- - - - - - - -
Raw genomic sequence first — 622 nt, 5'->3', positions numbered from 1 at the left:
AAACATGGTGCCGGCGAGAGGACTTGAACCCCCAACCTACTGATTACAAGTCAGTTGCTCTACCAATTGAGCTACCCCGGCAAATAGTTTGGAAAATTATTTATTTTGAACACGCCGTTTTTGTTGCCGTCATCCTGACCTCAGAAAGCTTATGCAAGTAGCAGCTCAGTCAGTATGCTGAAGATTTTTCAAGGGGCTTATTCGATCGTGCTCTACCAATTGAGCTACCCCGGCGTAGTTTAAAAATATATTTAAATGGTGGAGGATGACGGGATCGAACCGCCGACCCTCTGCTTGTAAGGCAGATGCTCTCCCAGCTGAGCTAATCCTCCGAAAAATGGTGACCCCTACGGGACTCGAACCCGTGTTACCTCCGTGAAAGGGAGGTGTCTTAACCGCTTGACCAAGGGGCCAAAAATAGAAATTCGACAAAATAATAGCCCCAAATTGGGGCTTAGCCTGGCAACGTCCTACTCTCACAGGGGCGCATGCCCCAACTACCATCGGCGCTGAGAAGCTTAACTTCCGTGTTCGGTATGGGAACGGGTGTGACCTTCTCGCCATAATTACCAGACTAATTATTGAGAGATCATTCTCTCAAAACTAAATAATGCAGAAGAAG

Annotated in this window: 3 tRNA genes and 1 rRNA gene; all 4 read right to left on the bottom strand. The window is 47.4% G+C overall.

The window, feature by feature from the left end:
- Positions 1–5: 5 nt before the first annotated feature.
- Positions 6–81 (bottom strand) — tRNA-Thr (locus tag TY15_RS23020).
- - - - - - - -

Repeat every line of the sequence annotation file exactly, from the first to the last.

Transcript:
Raw genomic sequence first — 622 nt, 5'->3', positions numbered from 1 at the left:
AAACATGGTGCCGGCGAGAGGACTTGAACCCCCAACCTACTGATTACAAGTCAGTTGCTCTACCAATTGAGCTACCCCGGCAAATAGTTTGGAAAATTATTTATTTTGAACACGCCGTTTTTGTTGCCGTCATCCTGACCTCAGAAAGCTTATGCAAGTAGCAGCTCAGTCAGTATGCTGAAGATTTTTCAAGGGGCTTATTCGATCGTGCTCTACCAATTGAGCTACCCCGGCGTAGTTTAAAAATATATTTAAATGGTGGAGGATGACGGGATCGAACCGCCGACCCTCTGCTTGTAAGGCAGATGCTCTCCCAGCTGAGCTAATCCTCCGAAAAATGGTGACCCCTACGGGACTCGAACCCGTGTTACCTCCGTGAAAGGGAGGTGTCTTAACCGCTTGACCAAGGGGCCAAAAATAGAAATTCGACAAAATAATAGCCCCAAATTGGGGCTTAGCCTGGCAACGTCCTACTCTCACAGGGGCGCATGCCCCAACTACCATCGGCGCTGAGAAGCTTAACTTCCGTGTTCGGTATGGGAACGGGTGTGACCTTCTCGCCATAATTACCAGACTAATTATTGAGAGATCATTCTCTCAAAACTAAATAATGCAGAAGAAG

Annotated in this window: 3 tRNA genes and 1 rRNA gene; all 4 read right to left on the bottom strand. The window is 47.4% G+C overall.

The window, feature by feature from the left end:
- Positions 1–5: 5 nt before the first annotated feature.
- Positions 6–81 (bottom strand) — tRNA-Thr (locus tag TY15_RS23020).